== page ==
Few places on earth can rival the scale of wetland destruction witnessed in Madagascar.
In the past 60 years, as much as 60% of Madagascar's wetlands have been destroyed.
It all starts with the world’s rarest duck: the Madagascar pochard (or ‘Mad Poch’ as we affectionately call it). Twice declared extinct, a small population – of some 20-25 Mad Poch – was discovered at the remote Lake Matsaborimena in northwest Madagascar in 2006.
But, because it is formed from a volcanic crater, the depth of Matsaborimena is too great for Mad Poch chicks to dive and feed. Ducklings often starve before they are old enough to hatch their own young. A new home is needed.
WWT scoured Madagascar to find a site able to support Mad Poch. And we found it at Lake Sofia – the most intact remnant of the once vast wetlands of Bealanana in north Madagascar. We need to act now. With the pace of destruction it will be too late in 5 years to save Lake Sofia.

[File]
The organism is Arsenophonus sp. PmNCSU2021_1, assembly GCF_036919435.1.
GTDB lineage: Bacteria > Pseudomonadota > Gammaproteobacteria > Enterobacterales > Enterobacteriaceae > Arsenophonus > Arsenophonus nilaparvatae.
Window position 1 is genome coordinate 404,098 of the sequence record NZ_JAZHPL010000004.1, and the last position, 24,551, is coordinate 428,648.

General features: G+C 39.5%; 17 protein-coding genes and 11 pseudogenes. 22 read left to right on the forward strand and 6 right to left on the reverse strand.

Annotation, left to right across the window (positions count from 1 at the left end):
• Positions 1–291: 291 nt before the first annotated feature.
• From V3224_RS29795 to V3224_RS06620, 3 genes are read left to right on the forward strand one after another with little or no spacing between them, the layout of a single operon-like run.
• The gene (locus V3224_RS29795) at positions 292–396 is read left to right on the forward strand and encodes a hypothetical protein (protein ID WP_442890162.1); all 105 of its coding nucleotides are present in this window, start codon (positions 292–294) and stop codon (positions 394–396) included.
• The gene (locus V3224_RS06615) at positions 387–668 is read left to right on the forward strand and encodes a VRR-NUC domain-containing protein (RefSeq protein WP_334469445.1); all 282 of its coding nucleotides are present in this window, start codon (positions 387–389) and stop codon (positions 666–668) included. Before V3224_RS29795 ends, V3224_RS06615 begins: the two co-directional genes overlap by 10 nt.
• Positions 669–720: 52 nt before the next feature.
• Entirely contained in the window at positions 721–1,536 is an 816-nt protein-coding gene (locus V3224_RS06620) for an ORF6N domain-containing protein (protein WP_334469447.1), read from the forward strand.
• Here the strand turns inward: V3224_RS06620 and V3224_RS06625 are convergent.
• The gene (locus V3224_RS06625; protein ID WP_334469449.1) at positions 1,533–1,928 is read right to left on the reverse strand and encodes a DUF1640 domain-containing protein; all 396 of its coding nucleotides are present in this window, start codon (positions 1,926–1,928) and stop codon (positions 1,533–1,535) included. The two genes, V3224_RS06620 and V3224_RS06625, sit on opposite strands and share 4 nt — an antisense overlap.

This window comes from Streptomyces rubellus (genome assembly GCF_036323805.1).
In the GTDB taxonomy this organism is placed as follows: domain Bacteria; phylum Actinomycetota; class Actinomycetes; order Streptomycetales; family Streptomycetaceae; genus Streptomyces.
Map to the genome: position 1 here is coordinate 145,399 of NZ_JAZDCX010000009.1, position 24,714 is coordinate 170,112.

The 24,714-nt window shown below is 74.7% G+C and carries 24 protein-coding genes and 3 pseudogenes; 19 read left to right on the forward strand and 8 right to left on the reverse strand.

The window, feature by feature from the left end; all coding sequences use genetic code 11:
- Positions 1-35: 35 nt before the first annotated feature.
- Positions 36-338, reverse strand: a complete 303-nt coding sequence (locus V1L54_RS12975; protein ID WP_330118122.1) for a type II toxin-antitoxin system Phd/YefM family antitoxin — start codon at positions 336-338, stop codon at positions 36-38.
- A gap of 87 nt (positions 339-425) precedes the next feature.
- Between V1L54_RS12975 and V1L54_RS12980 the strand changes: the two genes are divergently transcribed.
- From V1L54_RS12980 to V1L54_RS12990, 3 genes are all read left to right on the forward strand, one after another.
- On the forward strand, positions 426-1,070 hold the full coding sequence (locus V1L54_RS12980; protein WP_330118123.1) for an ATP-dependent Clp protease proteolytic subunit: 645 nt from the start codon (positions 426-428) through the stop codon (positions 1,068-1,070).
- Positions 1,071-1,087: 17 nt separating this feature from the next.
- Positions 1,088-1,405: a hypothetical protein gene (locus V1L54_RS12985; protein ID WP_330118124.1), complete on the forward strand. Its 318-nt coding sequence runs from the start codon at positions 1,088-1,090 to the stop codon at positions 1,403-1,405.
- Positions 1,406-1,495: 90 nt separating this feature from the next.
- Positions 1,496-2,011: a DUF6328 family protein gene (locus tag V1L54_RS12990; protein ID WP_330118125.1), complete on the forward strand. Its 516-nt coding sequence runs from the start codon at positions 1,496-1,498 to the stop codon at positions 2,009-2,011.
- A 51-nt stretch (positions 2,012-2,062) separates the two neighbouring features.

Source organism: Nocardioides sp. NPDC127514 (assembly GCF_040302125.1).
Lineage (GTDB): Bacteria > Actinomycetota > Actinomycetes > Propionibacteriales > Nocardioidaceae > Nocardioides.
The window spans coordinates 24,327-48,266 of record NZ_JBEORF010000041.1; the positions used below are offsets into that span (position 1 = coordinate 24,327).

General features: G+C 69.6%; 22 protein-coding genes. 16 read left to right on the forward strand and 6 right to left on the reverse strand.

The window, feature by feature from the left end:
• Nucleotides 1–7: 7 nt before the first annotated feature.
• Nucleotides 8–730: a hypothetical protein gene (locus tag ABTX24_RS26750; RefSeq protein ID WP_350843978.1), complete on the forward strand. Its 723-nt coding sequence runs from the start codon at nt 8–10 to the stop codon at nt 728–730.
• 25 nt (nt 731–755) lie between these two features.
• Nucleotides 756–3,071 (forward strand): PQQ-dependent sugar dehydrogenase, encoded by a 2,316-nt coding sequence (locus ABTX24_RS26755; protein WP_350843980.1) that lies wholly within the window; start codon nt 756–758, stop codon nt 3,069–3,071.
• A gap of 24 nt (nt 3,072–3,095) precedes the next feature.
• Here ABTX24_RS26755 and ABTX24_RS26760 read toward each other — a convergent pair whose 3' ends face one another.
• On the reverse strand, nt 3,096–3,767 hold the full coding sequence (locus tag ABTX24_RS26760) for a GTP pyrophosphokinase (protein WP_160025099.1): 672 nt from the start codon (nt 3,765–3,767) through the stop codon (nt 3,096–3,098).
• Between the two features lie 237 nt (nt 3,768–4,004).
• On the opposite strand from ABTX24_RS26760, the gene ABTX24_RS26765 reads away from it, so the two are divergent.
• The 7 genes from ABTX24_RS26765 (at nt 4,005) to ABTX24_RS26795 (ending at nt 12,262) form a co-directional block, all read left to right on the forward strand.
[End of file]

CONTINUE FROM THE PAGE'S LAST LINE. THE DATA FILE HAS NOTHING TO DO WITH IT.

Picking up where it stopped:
But the lives of more than 6,000 people depend on fishing & farming around Lake Sofia, so it’s not possible to tackle the threat to the Mad Poch unless we address the fragile balance between the needs of wetlands, wildlife & people.
To save the Mad Poch, its future habitat must be safeguarded. To achieve that will mean ensuring that the people of Lake Sofia – and beyond – can work together to secure a future for their home and families for generations to come.
To achieve 5 mission objectives
Bring the Mad Poch back from the brink
Stop over-harvesting and erosion
Stop the descent of wetland into wasteland
Prevent environmental destruction through people power
Change lives for generations to come
Read more about how WWT and its partners are working to save the Madagascar pochard and the wetlands it depends upon here